Analysis

Central London groceries see huge sales decline as city workers become home workers

Analysis

Central London groceries see huge sales decline as city workers become home workers


The daily trip to the supermarket has long been ingrained in Londoners’ routines. Popping into the local shop to pick up a few items, or grabbing a meal-deal from the supermarket for lunch at the office or dinner on the way home, was a standard practice. But, with most offices shut and huge numbers of Londoners forced to work from home as a result of the COVID-19 pandemic, travel into the capital has come to a halt, and so has the daily shopping.    

Many Londoners have smaller, beverage-size fridges, making the daily shop a necessity, with many picking up their groceries on the way to or from work. But the ongoing travel and virus-related restrictions have forced these city-workers to become home workers, leaving their previous shopping patterns and most-frequented stores behind. This has had a massive impact, with some stores located in the city center seeing massive sales declines. But the sales haven’t disappeared; they’ve simply shifted locations, moving closer to home.

The city map tells the full story. The red areas highlight where FMCG sales fell by more than 15% between May and August of 2020 compared with the prior year. The large central area represents London’s key business and financial centers, travel hubs, shopping districts, and tourist attractions. The smaller pockets of red denote critical transport hubs and routes that feed the surrounding commuter towns. In contrast, the green areas are the outlying, more suburban areas, where FMCG sales have surged by more than 15%, as shoppers stick closer to home.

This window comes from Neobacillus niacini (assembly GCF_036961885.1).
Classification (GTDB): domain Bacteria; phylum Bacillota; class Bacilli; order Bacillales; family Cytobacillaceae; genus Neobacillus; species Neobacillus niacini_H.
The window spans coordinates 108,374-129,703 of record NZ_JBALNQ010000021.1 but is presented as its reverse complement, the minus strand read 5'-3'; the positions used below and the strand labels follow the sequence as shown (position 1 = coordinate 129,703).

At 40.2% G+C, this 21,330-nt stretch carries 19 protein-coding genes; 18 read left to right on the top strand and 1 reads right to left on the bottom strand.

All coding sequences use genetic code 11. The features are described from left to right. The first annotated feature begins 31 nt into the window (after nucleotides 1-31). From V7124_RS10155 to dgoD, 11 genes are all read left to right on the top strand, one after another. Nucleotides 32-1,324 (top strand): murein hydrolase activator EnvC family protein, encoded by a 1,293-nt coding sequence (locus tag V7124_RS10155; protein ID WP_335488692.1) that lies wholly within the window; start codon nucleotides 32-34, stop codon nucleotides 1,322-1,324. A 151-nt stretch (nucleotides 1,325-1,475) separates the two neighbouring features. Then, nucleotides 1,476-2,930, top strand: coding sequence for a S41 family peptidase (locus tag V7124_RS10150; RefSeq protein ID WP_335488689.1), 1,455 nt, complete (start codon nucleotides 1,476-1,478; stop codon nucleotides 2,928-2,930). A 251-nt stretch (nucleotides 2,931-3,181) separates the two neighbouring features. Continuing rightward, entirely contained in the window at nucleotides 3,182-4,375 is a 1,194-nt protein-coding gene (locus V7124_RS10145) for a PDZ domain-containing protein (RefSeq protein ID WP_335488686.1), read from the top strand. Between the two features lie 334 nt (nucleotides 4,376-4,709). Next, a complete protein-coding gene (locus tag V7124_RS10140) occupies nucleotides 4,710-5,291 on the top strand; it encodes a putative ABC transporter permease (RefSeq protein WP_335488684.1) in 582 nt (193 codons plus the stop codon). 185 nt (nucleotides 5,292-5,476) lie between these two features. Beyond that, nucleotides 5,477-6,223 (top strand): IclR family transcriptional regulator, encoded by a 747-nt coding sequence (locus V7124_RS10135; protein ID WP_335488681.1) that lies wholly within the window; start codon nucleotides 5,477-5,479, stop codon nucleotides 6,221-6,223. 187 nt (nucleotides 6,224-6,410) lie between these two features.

This redistribution of spend between city centers and suburbs has had a profound impact on  the U.K.’s “golden stores”—the highest-revenue-generating stores. In 2019, U.K. shoppers spent £145 billion on FMCG, and 80% of those sales came from just 20% of stores. This year, sales had already exceeded £122 billion through Nov. 7—that’s £9 billion more than this time last year—but changing purchasing behaviors and a rebalancing of stores means that 80% of these sales now come from 19% of stores. This seemingly small 1% difference represents a major shift in the U.K. retail landscape—and billions of consumer spend being made in different stores. 

Anne Haine, SVP Europe, Intelligent Analytics, NielsenIQ, says: “The U.K. retail landscape is becoming more concentrated, and some of the country’s highest-revenue stores are experiencing extreme shifts in their relevance to consumers and overall contribution to retail sales. As rolling lockdowns and restrictions continue across the U.K., and in densely populated city centers such as London, it is critical for manufacturers and retailers to recalibrate for this re-routed spread of spend. “U.K. food retailers—whether large supermarkets or local corner shops—have been a lifeline for shoppers. Consumers continue to adapt their routines in line with the pandemic, and many of these behaviors, such as working from home, will continue even when restrictions ease. Manufacturers should be taking a close look at their distribution strategies, while retailers review their current store formats, locations, and expansion plans to better meet these new routines.”